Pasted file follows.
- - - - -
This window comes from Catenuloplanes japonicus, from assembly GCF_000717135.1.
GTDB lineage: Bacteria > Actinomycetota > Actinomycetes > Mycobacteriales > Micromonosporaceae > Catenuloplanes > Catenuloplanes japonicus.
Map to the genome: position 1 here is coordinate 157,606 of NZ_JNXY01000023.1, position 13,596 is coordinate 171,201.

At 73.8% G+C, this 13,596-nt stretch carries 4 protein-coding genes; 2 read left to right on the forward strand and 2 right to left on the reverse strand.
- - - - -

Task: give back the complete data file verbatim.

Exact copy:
This window comes from Catenuloplanes japonicus, from assembly GCF_000717135.1.
GTDB lineage: Bacteria > Actinomycetota > Actinomycetes > Mycobacteriales > Micromonosporaceae > Catenuloplanes > Catenuloplanes japonicus.
Map to the genome: position 1 here is coordinate 157,606 of NZ_JNXY01000023.1, position 13,596 is coordinate 171,201.

At 73.8% G+C, this 13,596-nt stretch carries 4 protein-coding genes; 2 read left to right on the forward strand and 2 right to left on the reverse strand.